Artists just don’t have downtime anymore do they? It would appear after schlepping all over the globe promoting Warpaint’s latest LP, the option to put her feet up and do nothing wasn’t the done thing. Jenny Lee Lindberg rolled off the final tour of Warpaint’s self-titled sophomore straight into a productive purple patch that saw her carve out what would become her solo debut LP. What started as tinkering around with ideas and booking some studio time evolved into a full blown project, where the bass slinger enlisted the help of producer Norm Block, fellow Warpainter Stella Mozgawa and Dan Elkan.
Even though Lindberg isn’t the voice of Warpaint, you can’t help but recognise the LA band’s sonic DNA is the bedrock of ‘right on!’ Most importantly, this endeavour gave Lindberg the opportunity to find her voice – away from the unified voice back at the office. With such a potent sound, Warpaint’s languid psychedelia is an obvious reference point to Lindberg’s first outing under her own jennylee moniker – although in amongst the shadowy rhythms and ever throbbing basslines – a post-punk bent is added into the mix. It’s where the earthy organic textures of Lindberg’s day job make intriguing bedfellows with the mechanical and sometimes cold aesthetics you’d normally associate with Mancunain doom-pioneers Joy Division.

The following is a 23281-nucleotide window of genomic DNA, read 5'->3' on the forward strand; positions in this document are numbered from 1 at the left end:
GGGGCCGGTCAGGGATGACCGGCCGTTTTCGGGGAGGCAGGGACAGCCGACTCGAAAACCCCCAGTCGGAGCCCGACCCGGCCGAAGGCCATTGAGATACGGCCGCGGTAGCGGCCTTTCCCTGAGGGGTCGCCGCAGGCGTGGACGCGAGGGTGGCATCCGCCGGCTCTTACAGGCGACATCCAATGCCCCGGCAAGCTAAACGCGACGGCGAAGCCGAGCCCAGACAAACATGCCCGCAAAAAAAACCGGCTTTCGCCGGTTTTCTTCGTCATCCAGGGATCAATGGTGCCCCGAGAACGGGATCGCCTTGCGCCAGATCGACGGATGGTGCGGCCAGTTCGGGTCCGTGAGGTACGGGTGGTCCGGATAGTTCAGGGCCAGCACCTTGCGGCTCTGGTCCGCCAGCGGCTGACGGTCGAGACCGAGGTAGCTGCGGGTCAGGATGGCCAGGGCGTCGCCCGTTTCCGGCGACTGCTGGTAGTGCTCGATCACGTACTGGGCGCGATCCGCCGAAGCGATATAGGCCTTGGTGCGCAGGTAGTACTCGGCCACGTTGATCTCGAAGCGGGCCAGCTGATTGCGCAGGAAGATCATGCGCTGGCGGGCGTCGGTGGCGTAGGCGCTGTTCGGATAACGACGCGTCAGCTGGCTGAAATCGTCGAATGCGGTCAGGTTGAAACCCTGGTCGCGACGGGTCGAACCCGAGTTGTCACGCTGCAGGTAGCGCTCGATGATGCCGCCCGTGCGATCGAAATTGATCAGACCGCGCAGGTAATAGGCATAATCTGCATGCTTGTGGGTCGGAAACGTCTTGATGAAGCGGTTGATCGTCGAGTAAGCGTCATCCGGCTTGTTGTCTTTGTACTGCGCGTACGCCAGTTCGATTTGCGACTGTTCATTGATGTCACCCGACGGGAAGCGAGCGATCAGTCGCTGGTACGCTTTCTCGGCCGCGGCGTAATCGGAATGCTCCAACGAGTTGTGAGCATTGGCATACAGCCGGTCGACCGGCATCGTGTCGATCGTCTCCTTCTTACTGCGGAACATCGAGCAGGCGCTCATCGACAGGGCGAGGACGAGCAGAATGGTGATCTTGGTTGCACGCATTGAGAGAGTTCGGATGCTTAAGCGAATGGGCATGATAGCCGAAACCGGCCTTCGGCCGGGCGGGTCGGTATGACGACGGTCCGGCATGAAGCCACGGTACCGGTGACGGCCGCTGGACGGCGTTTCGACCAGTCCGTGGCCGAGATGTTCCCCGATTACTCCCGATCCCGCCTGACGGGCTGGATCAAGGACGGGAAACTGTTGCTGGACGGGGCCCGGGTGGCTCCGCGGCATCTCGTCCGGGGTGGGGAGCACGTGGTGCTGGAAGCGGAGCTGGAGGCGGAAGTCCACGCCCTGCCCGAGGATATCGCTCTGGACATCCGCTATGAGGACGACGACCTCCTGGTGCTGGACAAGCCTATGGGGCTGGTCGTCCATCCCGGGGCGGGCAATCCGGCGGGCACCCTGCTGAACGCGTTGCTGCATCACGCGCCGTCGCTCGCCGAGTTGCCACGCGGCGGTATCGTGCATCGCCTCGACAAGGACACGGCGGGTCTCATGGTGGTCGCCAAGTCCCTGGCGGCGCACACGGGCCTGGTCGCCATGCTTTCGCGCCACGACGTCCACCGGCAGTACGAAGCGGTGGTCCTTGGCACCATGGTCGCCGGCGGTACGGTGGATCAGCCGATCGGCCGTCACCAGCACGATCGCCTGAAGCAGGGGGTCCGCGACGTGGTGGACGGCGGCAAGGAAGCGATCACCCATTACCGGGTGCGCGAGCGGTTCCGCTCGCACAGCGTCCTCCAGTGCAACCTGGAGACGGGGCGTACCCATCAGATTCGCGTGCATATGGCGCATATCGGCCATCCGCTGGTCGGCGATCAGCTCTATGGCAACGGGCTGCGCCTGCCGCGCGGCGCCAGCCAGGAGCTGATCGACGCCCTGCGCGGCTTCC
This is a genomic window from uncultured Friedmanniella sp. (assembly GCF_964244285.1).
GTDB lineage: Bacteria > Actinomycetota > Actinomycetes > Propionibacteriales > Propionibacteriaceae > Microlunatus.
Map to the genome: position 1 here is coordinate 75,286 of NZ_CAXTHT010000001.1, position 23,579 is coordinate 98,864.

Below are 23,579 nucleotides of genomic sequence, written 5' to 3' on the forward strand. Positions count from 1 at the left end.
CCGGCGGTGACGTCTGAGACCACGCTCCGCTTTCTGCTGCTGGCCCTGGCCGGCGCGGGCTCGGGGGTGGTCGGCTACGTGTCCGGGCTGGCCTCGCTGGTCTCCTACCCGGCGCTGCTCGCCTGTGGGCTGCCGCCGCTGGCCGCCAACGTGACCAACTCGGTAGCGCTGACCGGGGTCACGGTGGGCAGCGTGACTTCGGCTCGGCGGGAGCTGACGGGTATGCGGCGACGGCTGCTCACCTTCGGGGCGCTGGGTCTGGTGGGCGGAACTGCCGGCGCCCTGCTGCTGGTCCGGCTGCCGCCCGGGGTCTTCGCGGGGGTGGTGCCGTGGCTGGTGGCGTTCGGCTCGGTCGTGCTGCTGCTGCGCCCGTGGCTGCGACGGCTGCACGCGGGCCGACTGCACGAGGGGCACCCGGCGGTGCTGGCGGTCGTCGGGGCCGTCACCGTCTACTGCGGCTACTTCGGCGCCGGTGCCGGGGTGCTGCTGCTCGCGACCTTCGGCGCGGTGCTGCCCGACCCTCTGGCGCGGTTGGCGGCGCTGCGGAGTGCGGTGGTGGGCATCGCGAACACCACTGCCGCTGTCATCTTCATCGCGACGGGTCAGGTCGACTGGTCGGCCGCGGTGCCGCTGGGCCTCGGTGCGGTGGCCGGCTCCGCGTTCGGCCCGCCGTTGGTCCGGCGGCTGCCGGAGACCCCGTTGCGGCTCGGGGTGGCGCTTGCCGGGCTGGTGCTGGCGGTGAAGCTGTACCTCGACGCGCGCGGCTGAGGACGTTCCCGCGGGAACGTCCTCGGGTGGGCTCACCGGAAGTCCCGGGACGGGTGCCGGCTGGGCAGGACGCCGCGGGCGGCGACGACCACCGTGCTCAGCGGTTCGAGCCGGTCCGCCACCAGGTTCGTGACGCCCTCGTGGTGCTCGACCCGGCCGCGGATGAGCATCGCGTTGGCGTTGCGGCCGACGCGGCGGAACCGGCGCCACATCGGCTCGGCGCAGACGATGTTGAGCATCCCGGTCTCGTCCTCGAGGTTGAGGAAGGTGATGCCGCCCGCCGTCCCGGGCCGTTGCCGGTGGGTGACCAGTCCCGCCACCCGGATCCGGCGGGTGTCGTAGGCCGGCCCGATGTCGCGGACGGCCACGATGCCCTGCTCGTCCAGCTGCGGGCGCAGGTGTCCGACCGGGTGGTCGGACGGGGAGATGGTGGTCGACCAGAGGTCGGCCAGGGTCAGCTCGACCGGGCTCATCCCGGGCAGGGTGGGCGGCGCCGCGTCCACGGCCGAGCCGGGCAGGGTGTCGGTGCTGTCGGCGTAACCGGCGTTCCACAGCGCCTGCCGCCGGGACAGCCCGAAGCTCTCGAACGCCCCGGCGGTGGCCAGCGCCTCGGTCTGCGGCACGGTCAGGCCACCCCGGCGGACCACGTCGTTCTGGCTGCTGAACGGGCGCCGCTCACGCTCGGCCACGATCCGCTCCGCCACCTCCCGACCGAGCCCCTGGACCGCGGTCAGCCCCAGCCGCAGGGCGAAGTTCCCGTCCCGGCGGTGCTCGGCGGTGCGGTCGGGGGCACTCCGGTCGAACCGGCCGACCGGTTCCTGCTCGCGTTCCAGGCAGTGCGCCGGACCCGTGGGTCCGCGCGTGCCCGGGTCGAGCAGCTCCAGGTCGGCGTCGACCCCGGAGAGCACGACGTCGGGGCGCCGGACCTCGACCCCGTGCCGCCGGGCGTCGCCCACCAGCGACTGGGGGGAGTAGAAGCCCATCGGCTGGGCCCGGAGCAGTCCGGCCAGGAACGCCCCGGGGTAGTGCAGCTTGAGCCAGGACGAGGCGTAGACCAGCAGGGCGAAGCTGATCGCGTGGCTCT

‘right on!’ punctuates the air with laidback grooves and the sort of dope fuelled fug you’d expect from Lindberg and her bandmates. Layers of sound flow over one another in a continuous swirl of enveloping musical smog. As it’s a solo project you can forgive Lindberg for some indulgences – ‘he fresh’, ‘blind’ and ‘real life’ invoke hazy jam sessions and an endless stream of looping rhythms. Suffice to say, tracks like this would be shortened into intros or outros on a Warpaint record. They certainly work as moody works of repetition but overall, they’re definitely the result of free reign. The direct and propulsive ‘never’ can be found at the other end of the spectrum, with those Joy Division comparisons rushing to the surface. ‘riot’ is the most visceral track, found right at the heart of Lindberg’s debut. If you think of ‘right on!’ as a mountain, with a peak at the record’s midway point, ‘riot’ works as the summit, where all the taut rhythms and restrained jerky gestures bubble over. It’s here and on ‘boom boom’ where you get a glimpse of Lindberg’s personal demeanour, with the latter bearing the utter words of “society is anxiety” while on ‘riot’ jennylee directly states “I don’t want this fight/I don’t want this war”. Although these lyrics are to be interpreted as intimate musing – you can’t help but pin them to recent events across the globe.
With a pat on the back and a thumbs up to Lindberg ‘right on!’ for letting those creative juices flow. Who needs holidays?
words and thoughts of Adam Williams